By Mannix Porterfield
No one found any fault with this firearm.
Senate Doorkeeper Tony Gallo pulled back the white cloth Friday, revealing an 1819 model of John Hall’s flintlock, one of only three that survived over the past two centuries.
A Senate resolution, passed unanimously, aims to make that rifle the official firearm of West Virginia.
On display directly in front of Senate President Jeffrey Kessler’s podium, the rifle was borrowed for the occasion by Majority Leader John Unger, D-Berkeley, from the National Park Service in Harpers Ferry.
“I had to sign my life away just to bring it down here but assured them that they would get a return,” Unger quipped.
No one is sure, but Unger said it is believed the Hall Flintlock is one of the guns found on West Virginia’s official seal, directly at the foot of the two Mountaineers.
Hall produced the weapon at the National Armory in Harpers Ferry for the U.S. Army.
One year later, Unger explained, Hall landed a contract to deliver 100 of them to the Army, since the government was keenly interested in his revolutionary concept for interchangeable parts.
A second government contract in 1819 found Hall with an order to produce 1,000 rifles, his being the first breech-loader ever adopted by our nation’s military, Unger said.
Unlike other firearms of the day, the majority leader noted, one needn’t pour powder through the muzzle and down the barrel and ram the bullet inside to prepare it for firing.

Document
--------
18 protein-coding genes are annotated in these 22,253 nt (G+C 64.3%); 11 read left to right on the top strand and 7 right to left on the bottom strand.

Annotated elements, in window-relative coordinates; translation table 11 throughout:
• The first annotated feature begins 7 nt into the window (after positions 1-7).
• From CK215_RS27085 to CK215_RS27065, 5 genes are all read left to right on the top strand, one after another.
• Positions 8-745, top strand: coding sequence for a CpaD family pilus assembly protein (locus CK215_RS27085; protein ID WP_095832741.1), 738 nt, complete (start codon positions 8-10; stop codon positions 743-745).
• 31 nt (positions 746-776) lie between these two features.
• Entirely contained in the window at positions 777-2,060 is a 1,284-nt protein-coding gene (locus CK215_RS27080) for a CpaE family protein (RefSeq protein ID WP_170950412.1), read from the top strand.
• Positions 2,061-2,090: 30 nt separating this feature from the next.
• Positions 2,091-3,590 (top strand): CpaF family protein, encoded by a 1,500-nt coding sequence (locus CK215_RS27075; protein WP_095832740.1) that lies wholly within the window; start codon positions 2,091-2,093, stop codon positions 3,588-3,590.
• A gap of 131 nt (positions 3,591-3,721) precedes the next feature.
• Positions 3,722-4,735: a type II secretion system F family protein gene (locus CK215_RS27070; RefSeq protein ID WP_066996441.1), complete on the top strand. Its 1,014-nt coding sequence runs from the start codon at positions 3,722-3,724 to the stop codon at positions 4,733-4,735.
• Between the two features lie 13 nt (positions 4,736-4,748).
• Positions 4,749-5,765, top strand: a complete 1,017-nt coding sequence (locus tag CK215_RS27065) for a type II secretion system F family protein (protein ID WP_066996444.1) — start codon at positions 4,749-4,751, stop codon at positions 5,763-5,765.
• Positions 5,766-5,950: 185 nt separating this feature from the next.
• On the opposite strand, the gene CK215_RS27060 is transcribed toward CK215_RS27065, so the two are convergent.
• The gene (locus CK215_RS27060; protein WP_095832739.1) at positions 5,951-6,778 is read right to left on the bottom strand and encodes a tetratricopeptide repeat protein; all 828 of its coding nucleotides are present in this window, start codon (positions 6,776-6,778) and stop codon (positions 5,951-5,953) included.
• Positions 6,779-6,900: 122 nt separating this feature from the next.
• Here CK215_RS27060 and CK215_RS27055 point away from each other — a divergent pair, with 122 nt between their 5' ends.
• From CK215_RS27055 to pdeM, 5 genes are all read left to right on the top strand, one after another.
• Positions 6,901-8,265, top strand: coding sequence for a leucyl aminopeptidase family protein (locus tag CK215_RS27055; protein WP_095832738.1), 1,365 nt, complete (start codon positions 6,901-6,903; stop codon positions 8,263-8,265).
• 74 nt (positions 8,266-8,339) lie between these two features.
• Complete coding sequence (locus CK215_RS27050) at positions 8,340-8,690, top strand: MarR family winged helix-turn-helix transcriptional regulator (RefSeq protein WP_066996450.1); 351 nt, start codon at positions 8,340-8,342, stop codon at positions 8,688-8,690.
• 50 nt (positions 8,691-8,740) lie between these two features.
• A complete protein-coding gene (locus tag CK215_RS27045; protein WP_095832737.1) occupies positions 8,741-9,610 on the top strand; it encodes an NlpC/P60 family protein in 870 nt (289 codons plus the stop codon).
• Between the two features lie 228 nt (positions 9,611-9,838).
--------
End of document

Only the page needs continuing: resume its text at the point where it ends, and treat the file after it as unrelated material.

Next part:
“Hall’s rifle had a block in the breech and near the operator’s body that could be lifted out and allow the operator to insert the powder and the ball,” Unger said.
“Therefore, it was easier and faster to load. It saw action in several frontier wars and was still in use during the Civil War.”
Unger found it appropriate to adopt the Hall Model, which is fired at least once a year at Harpers Ferry, as the state firearm, since West Virginia this year observes its 150th birthday.
In other action, the Senate passed four bills on equal 34-0 votes.
Sen. Gregory Tucker, D-Nicholas, said SB159 allows the owner of real property to pass the estate directly to a beneficiary upon death and the transferee has the right to reject and not accept it.
A second bill, SB368, replaces the phrase “infamous crime” with “felony” for legal grounds to nullify a marriage when one partner is unaware of a spouse’s conviction.
Palumbo said SB383 lets family court judges assign counsel if an indigent litigant is facing a possible jail sentence. And, SB427, provides technical cleanup in the State Code with regard to conducting searches of motor vehicles by law enforcement officers.
Among bills moved up for a vote Monday is one that forbids anyone under 18 to use commercial tanning beds.